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Four Seasons / Four Seasons – Spring 2015

A blackbird dining off one of Lea Gardens' bird dining areas - all Photos: Lea Gardens

GARDEN fauna usually only feature in gardening columns when they become troublesome: rabbits ring-barking trees, cabbage whites decimating the kale yard, otters cleaning out the carp pond, slugs gnawing their way through a forest of lettuce seedlings, and weevils – in the dead of night- laying their eggs into the crowns of primroses. Headaches all of them, and not the fauna I’ll concern myself with today.

Shetland’s housing shortage is well documented, but the local media seem to have drawn a veil of secrecy over a far worse accommodation crisis.

The brown or common frog Rana temporaria is one of the first heralds of spring. It comes in a great variety of colours, including golden green, yellow, even pale orange. Their nocturnal croaking, rising from hundreds of throats, sounds like the purring of a giant cat to me, but like somebody driving a quad on the hill above the house to my crofting husband.

Seeing the frogs return is a great March spectacle. But this year, Lea Gardens’ generously sized pond was so overcrowded (at times there seemed to be more frog than water), that desperate couples could be found mating and depositing spawn on dry land.

Frogs, frogs everywhere, hopping along paths, clambering over dykes, hitching rides on the dog’s tail. I’ve never seen the likes of it. What is the amphibian world coming to?

The brown or common frog Rana temporaria is one of the first heralds of spring.

The common or garden frog had covered the entire pond surface in spawn (walking on water became a distinct possibility) and three weeks later, what was cloudy has turned black, as millions of tiny tadpoles (free to good homes) have started to wriggle enthusiastically.

Raising frogs from tadpoles is a much loved childhood pastime, but success rates tend to be slim, for one simple reason. As soon as tadpoles start to grow their first pair of legs, they become carnivorous and, if there’s nothing else to eat, they’ll eat each other.

Preventing cannibalism couldn’t be simpler. They love to snack on cat biscuits thrown into the water and need a frog “ladder”, a plank or something similar, to help them out of their bucket or basin and onto dry land once they’re ready to start their terrestrial existence.

The collared doves have returned.

Frogs are said to be good for the garden, but sadly, they do not, as many believe, eat slugs. They are insect eaters, gobbling up anything that can fly and that must include a good many undesirables such a carrot and cabbage root-fly.

Many garden birds are brilliant insectivores and/or get rid of weed seeds by the ton. Shetland wrens flit in and out of dry-stone dykes while goldcrests search for insects in the Japanese larches as I write.

It is of course the gardener’s duty to bring our avian friends safely through the winter, and it is a joy rather than a chore. The garden has a variety of ‘dining areas’, wire cages for fat-balls, a seed dispenser, a traditional bird table and a device for spearing wrinkled apples.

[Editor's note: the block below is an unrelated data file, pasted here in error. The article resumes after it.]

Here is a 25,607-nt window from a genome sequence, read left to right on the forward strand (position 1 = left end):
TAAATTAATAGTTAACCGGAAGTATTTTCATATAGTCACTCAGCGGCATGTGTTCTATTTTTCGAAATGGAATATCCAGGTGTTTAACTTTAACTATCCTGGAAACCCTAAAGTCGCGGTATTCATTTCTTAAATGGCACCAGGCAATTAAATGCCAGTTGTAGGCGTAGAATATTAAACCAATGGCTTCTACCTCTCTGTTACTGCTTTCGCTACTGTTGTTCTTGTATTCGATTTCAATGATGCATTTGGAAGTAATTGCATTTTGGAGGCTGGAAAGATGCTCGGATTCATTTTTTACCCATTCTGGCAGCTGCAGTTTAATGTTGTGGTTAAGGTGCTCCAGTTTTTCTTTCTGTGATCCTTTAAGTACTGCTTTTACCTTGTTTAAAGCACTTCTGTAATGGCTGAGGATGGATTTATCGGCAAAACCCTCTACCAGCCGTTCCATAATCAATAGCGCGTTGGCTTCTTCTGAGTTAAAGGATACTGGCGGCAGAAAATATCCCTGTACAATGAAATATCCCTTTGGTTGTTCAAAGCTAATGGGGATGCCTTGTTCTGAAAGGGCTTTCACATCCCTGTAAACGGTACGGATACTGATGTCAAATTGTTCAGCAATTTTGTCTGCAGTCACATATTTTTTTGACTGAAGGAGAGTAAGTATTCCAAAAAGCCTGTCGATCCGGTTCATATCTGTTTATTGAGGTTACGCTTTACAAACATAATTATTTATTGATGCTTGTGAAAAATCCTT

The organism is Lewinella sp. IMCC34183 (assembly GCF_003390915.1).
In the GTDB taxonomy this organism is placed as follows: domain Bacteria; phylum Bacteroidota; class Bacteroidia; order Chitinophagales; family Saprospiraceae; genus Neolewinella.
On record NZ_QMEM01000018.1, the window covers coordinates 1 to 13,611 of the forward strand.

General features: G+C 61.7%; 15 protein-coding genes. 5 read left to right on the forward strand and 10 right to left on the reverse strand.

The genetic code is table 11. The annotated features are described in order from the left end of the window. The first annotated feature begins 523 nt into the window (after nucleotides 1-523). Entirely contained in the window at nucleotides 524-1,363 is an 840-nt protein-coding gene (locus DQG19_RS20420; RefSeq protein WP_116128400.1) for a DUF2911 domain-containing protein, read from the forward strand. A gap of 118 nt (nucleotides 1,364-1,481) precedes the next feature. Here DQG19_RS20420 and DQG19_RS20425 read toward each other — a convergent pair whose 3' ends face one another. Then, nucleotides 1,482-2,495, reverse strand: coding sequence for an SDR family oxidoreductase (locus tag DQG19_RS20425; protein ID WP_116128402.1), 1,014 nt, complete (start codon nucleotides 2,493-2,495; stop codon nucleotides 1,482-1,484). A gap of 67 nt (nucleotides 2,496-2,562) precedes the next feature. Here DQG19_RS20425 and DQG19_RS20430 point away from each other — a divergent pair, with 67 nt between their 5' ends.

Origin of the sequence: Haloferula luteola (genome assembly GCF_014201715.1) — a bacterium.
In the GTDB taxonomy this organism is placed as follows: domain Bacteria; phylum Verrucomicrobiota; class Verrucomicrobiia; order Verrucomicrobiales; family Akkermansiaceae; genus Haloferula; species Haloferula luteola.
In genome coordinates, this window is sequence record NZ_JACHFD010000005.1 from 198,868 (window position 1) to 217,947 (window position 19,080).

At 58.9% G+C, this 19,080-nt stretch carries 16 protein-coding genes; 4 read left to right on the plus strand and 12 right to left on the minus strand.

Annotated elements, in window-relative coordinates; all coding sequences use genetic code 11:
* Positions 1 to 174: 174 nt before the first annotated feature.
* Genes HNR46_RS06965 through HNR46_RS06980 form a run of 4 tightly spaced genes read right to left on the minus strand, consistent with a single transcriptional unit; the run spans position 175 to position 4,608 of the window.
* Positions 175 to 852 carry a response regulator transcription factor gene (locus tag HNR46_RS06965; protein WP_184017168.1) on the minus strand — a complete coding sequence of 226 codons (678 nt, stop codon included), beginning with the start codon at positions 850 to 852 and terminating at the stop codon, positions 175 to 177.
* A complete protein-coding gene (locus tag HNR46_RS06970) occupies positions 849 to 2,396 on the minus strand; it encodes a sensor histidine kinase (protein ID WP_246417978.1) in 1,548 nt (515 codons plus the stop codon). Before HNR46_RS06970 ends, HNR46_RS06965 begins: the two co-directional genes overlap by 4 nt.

They’re visible from my kitchen window and my heart leaps when, amongst the humdrum of starlings, sparrows and blackbirds, something a little out of the ordinary crops up. There are always a few robins, a couple or more of chaffinches, but I had never encountered a hawfinch before.

The Oriental Hellebore starts flowing in early March.

It is near on twice the size of a chaffinch and sports an impressively pale blue-grey beak. Its mandibles are said to exert a pressure of over 50kg and it is has been described as “a nutcracker on wings” in Collins Bird Guide.

She (a female) gorged enthusiastically on all we offered, including small wild hazel nuts still in their shells, then left without so much as a by-your-leave. A dunnock, pretending to be a sparrow, behaved in much the same way.

“My toe hurts, my toe hurts” was a call I hadn’t heard since last summer and one that signalled the return of our breeding pair of collared doves.
They alighted in the downy birch outside my window, looking so very elegant and graceful with their pale fawn-grey plumage and dark-tipped fanned wings.

I’m often asked how to encourage wildlife into the garden. The answer is simple. Grow a wide range of flowering and fruiting plants from as many different genera as possible – herbaceous ones, woody ones, evergreen and deciduous ones. The wildlife both desirable and undesirable will arrive of its own accord. If you want frogs, all you need is a large puddle that doesn’t dry out.

And suddenly it’s Voar. After this long, wet and windy winter I’m sure the arrival of spring was never more eagerly awaited. But when exactly did it arrive?

I’m not sure. Was it the first willow catkins ripening their pollen? The nodding of golden daffodils? The flowering of the flowering currants? The first bumblebees on the wing? The first shalders striding across the lawn? The blackbirds’ melodious song before dusk?

All of these and many more, such as an old rheumatic cat finding a sheltered spot to soak up the sun, and that incomparable spring evening light on the Lenten roses.

Rosa Steppanova (Lea Gardens)